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To Pep Or Not To Pep?

Photo by Shaun Botterill/Getty Images
Photo by Shaun Botterill/Getty Images
Getty Images

With the news coming out today that Guardiola will no longer be the Barcelona coach after the end of the Spanish season, the speculation has intensified that he is headed for Chelsea, as has seemingly been Abramovich's wish ever since Guardiola transformed Barca into a supremely dominant team.

Ignoring the logistics whether or not we can actually land Pep, as it seems he will be taking a sabbatical anyway, I'd thought it'd be good to have a quick think over whether or not Guardiola would work at Chelsea.

Firstly, let's clear something up. Guardiola is an excellent manager. This Barcelona team doesn't win thirteen out of a possible seventeen trophies by themselves, and while the players themselves are obviously excessively talented, there's a lot of work going on and off the pitch by the manager that allows them to reach their full potential. Guardiola has firmly established the template for Barca's highly lauded possession game, and he's been able to maintain the high intensity that such a system requires, as well as tweaking the minor nuances that allow Barcelona to more or less bulldoze every team out of their path in the past three years. In short, he's excellent.

The question is, would he be excellent beyond Barcelona? After all, the La Masia academy is responsible for producing a lot of these excellent footballers, and given the way Barcelona is geared around it's academy, it certainly makes it a lot easier for a manager to constantly integrate youngsters into the system. Having the benefit of players who have been schooled in a style of play ever since they first touched a football is a huge benefit, and something Guardiola wouldn't have the benefit of at any other club.

Also, Guardiola's had a fair bit of money to spend at Barcelona, even if that is something that the media likes to overlook. In his time at Barca he's spent over €262.3 million on players. That's an abnormally large sum of money that probably wouldn't exist in a Financial Fair Play climate, which places even more restrictions on his work at a new club.

Having said that, Guardiola remains an excellent manager, as I said before. As a tactician he's right up there, with an arguable claim that he's currently the best in the world. This is the man that has constantly evolved his Barcelona side to a level where they switch between shapes effortlessly. He has also near perfected Lionel Messi in the false nine role, thus enabling the Argentine to become one of the greatest players of all time. Furthermore, Guardiola can lay claim to being a fantastic motivator, the evidence lying in the fact he's managed to keep his players more or less committed to an intensive, exhausting system, as well as being able to maintain harmony in the dressing room full of expensive and extremely talented players.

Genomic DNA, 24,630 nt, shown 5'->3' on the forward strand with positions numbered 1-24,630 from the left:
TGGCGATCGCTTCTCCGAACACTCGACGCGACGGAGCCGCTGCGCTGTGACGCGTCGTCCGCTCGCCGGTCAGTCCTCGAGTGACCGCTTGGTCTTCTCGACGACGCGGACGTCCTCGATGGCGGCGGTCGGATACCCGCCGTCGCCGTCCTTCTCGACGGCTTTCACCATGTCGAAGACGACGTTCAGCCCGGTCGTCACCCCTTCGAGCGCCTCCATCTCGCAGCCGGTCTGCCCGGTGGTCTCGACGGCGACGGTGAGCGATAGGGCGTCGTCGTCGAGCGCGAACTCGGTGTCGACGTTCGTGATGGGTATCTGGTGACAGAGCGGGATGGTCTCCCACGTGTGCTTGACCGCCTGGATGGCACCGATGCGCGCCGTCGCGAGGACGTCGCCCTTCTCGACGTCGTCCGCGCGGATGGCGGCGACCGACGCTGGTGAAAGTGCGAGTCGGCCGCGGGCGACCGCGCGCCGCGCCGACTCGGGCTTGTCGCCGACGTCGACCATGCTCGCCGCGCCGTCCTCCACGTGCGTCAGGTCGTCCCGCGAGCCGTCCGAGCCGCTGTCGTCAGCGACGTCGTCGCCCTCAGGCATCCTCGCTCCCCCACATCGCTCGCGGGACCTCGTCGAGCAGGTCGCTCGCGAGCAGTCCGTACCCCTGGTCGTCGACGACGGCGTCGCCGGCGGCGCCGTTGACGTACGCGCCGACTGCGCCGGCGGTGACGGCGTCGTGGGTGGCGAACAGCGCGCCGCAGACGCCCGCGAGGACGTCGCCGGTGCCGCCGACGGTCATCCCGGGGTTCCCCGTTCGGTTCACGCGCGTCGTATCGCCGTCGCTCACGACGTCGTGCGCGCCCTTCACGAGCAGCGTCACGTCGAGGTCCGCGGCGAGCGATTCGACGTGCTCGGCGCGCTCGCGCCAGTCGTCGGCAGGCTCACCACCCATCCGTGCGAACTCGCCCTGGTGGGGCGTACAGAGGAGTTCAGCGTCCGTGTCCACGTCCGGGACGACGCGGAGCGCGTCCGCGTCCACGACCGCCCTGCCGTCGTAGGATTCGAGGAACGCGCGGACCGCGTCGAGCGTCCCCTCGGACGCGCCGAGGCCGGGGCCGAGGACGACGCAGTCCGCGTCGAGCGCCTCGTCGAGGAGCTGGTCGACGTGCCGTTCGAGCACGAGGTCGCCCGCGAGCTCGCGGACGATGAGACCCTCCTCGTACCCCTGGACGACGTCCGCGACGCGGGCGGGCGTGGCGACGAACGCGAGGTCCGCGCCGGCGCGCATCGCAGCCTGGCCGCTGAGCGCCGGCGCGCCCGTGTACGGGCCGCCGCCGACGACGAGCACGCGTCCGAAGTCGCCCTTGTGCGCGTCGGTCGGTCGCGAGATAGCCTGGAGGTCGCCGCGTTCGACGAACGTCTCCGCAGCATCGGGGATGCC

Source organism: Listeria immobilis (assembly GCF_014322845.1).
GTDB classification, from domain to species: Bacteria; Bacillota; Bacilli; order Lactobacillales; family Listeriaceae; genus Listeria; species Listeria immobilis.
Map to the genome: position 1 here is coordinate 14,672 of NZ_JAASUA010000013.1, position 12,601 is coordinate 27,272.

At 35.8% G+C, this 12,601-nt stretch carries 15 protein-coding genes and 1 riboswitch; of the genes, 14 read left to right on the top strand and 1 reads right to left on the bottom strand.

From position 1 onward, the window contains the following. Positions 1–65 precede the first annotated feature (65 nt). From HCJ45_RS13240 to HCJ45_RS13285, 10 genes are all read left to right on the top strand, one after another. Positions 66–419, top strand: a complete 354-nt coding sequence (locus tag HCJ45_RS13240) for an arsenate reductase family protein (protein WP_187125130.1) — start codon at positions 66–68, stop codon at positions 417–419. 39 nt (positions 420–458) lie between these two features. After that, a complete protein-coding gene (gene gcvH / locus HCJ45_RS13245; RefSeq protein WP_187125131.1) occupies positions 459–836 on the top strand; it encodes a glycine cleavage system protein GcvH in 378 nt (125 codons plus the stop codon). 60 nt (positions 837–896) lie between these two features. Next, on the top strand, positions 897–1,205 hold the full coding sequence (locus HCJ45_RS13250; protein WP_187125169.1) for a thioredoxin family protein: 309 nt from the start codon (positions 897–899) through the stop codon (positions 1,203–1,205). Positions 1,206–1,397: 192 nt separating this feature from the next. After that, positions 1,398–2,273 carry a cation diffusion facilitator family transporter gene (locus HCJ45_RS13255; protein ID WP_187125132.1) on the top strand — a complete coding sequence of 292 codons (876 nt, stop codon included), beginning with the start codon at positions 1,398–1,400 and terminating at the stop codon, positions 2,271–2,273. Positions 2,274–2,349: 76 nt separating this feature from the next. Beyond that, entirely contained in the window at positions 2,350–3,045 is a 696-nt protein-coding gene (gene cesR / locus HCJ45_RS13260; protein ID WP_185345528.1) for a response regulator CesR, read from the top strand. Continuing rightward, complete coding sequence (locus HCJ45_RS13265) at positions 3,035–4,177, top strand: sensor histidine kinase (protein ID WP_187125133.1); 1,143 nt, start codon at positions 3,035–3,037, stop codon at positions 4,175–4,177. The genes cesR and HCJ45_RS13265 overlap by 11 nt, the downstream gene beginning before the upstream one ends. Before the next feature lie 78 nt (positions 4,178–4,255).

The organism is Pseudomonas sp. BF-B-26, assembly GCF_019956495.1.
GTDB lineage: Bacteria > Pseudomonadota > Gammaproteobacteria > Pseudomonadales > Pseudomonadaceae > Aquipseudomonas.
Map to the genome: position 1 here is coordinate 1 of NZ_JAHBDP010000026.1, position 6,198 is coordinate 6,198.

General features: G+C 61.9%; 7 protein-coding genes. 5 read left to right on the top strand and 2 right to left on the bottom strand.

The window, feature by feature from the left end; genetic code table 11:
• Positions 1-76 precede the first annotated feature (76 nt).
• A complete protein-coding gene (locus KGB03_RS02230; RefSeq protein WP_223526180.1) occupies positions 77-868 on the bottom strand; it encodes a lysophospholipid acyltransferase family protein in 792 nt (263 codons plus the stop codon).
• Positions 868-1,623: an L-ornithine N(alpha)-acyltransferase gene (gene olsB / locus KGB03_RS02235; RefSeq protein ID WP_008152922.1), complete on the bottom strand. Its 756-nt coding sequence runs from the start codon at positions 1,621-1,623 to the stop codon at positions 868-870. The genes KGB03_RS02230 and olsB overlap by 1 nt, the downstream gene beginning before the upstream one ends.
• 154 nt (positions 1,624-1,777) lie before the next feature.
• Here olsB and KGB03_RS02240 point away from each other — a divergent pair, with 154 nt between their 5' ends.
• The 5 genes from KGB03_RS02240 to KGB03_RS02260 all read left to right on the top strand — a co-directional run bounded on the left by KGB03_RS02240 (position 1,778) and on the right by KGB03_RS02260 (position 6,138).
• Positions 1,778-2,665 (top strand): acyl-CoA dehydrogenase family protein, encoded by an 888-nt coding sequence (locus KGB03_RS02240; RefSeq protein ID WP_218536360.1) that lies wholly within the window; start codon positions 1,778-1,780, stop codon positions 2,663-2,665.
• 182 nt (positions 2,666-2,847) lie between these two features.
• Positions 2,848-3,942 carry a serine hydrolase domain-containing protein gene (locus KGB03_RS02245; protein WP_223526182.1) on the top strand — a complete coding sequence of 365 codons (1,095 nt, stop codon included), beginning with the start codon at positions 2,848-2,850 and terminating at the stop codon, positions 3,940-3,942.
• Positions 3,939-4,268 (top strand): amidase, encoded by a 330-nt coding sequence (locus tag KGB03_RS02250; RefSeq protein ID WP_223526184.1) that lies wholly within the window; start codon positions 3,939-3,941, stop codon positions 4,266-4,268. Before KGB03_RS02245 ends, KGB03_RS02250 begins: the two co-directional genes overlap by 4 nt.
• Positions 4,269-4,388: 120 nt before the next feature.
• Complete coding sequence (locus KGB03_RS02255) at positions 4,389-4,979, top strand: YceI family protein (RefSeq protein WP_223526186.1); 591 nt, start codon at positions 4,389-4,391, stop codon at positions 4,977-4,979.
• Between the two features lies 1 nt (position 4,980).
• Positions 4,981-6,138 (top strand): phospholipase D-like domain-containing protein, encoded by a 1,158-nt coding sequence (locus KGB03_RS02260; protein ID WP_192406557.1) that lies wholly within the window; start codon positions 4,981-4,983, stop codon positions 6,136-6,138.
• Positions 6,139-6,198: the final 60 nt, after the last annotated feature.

The problem with Guardiola is ultimately his preferred style of play. Given that Barcelona is the only sample we have of his abilities, it's unclear whether he'd actually be able to set up another team to play in a successful formula. We know that he's a disciple of the possession church, but that's not going to work at Chelsea (just ask Andre Villas-Boas). Therefore, for Guardiola to succeed at Chelsea, a compromise would have to be made between his ideology and the ability of his players. Anything else and it'll end in disaster.

Taking Guardiola on at Chelsea remains risk, but not because Guardiola only seemingly looks like a good manager because of his players, but because we have absolutely no idea if he can do anything but the possession game. That's a question that Roman Abramovich needs to find the answer too, otherwise, I hear there's an Italian somewhere that can manage a football club if needs be.

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